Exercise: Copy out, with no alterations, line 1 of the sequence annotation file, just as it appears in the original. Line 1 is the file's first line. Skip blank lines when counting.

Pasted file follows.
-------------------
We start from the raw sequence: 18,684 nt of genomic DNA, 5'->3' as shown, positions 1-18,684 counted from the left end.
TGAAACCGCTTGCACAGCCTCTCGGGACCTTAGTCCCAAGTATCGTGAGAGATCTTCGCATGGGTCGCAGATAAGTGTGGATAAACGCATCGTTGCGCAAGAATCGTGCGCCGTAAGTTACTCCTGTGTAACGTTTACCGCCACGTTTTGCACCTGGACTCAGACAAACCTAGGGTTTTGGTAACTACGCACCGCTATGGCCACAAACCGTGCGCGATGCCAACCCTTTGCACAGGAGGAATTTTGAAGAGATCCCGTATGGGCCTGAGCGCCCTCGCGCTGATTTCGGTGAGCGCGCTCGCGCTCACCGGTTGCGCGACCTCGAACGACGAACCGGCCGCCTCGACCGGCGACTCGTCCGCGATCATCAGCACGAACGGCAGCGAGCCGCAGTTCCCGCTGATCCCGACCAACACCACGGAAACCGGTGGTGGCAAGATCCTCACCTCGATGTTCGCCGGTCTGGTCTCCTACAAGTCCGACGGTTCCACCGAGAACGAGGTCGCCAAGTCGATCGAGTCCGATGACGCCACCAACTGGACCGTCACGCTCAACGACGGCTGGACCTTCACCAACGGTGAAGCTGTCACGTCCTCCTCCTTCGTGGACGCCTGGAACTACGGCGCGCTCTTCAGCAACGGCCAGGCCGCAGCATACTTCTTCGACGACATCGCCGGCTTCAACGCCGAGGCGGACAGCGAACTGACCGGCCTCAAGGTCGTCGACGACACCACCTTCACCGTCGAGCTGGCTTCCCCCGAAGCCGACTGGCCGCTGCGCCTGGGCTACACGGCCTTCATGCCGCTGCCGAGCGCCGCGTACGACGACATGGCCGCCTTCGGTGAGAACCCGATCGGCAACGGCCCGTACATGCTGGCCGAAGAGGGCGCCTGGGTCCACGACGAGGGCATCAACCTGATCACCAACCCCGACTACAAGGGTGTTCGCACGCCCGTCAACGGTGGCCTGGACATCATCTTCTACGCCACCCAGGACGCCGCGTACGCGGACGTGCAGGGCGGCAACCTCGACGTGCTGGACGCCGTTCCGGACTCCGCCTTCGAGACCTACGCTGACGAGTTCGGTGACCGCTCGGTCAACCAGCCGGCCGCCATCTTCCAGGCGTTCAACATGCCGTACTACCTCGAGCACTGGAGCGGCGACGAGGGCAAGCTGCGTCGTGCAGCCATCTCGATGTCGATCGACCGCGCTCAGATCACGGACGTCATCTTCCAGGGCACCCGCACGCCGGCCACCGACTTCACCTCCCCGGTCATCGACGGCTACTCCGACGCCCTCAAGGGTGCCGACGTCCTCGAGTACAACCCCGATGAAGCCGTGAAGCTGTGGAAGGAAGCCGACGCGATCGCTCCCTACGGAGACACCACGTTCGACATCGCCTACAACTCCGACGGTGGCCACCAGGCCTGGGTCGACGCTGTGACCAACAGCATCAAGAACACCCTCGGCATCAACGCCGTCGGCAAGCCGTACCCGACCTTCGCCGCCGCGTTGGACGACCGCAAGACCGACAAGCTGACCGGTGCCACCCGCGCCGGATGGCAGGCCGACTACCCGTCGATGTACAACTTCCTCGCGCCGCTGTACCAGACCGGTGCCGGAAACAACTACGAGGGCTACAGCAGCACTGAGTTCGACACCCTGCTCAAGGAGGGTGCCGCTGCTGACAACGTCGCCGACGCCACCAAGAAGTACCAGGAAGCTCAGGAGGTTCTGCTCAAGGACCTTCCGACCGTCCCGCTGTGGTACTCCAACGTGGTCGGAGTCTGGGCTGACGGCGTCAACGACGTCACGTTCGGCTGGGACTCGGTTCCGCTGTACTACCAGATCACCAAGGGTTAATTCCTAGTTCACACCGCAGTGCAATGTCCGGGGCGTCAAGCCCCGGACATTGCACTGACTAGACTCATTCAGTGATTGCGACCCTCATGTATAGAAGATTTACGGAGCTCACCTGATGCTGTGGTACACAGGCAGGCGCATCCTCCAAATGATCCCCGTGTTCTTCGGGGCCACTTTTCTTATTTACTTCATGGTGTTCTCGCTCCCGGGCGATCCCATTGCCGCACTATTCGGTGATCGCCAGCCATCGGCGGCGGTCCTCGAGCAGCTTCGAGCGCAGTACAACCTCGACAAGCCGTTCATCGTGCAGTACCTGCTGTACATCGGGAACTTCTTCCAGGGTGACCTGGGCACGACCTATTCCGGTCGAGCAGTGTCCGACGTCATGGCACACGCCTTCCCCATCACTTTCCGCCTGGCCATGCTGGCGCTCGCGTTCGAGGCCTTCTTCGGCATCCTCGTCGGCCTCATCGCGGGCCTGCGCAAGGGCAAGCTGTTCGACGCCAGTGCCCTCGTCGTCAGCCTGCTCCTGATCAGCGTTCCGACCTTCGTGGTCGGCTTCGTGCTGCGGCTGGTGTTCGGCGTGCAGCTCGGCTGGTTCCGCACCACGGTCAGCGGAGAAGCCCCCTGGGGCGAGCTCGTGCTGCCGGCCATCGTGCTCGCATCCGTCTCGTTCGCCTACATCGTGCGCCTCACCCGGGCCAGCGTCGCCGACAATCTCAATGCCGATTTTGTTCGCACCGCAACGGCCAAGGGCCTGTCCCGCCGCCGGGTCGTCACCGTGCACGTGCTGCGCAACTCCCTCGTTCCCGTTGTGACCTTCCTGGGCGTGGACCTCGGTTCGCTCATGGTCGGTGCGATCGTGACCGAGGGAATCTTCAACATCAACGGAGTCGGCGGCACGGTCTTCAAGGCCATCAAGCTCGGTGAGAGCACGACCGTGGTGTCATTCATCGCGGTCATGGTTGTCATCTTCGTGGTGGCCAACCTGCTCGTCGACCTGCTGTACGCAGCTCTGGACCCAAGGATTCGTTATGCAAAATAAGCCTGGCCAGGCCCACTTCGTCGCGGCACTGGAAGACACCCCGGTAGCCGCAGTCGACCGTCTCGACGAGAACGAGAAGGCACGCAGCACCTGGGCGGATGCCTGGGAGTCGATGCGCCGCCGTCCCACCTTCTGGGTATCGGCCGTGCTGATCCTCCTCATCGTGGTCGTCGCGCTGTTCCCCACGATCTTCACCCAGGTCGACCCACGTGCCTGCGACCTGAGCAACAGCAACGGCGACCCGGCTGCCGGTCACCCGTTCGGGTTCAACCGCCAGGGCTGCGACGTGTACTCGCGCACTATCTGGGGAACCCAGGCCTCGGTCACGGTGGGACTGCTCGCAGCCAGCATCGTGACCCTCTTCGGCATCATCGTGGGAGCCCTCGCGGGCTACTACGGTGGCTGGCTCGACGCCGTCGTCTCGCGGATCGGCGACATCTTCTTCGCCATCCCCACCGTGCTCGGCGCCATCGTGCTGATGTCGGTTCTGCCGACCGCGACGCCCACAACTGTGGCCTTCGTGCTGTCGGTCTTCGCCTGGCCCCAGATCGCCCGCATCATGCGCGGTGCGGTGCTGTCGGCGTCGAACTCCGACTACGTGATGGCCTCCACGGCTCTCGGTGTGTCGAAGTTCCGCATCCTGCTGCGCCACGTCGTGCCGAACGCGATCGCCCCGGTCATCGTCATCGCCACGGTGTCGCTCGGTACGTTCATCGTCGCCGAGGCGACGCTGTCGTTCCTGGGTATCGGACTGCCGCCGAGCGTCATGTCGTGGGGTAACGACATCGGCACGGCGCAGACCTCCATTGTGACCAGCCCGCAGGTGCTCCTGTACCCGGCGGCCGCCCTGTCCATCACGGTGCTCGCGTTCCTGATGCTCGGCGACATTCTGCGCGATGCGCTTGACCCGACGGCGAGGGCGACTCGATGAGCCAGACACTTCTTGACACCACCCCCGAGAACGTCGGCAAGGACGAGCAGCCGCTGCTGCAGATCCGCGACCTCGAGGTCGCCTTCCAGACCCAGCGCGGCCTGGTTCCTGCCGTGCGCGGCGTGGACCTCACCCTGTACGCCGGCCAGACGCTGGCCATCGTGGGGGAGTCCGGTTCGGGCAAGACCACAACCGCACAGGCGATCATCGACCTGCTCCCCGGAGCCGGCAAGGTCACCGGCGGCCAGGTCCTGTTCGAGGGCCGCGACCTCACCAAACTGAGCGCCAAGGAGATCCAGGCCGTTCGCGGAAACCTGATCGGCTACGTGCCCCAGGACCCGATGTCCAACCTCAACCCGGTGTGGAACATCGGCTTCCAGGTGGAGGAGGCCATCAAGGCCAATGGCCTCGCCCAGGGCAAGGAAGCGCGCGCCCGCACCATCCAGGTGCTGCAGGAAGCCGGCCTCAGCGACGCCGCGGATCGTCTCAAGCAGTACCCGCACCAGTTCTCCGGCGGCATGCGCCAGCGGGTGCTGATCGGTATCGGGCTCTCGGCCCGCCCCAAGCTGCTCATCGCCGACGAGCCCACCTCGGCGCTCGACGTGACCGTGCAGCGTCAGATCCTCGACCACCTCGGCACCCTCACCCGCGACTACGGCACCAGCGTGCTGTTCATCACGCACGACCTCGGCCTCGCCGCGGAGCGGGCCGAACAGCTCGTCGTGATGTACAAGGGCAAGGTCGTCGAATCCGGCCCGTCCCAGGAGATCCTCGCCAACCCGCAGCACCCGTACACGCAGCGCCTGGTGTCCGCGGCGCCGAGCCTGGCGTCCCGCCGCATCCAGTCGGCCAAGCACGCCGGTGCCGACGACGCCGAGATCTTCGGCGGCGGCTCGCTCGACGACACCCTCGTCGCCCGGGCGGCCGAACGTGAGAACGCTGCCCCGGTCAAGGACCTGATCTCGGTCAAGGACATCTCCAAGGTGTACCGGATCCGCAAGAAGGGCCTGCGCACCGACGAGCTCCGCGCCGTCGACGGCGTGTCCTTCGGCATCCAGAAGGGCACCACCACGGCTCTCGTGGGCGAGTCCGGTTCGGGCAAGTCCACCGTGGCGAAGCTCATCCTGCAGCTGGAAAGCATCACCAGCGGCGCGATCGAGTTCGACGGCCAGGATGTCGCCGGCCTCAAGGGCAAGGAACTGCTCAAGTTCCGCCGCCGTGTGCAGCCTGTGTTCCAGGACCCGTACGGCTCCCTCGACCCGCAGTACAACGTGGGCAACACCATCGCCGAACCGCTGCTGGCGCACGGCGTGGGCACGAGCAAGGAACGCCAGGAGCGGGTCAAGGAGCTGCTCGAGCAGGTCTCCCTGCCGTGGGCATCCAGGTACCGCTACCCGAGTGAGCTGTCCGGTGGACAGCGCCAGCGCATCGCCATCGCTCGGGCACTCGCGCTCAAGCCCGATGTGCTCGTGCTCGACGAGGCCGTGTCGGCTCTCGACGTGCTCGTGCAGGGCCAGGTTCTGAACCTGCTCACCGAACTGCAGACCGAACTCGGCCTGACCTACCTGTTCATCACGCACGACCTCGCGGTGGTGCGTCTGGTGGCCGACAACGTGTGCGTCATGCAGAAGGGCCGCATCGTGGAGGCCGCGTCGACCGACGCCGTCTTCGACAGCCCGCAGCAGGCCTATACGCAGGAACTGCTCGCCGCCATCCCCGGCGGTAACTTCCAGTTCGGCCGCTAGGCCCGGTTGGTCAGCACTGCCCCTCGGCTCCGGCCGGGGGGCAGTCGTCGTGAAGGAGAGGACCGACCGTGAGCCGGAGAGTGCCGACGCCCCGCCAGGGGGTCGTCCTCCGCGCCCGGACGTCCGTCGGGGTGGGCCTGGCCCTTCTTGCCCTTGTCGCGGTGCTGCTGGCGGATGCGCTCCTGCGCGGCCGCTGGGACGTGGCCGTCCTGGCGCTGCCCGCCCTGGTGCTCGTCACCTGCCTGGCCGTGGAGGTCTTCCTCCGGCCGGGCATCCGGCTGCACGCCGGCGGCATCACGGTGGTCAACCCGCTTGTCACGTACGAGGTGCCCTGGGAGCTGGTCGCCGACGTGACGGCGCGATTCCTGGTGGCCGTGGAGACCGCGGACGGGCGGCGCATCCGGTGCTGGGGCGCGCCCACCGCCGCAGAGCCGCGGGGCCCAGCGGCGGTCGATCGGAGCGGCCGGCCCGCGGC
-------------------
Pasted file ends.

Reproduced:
We start from the raw sequence: 18,684 nt of genomic DNA, 5'->3' as shown, positions 1-18,684 counted from the left end.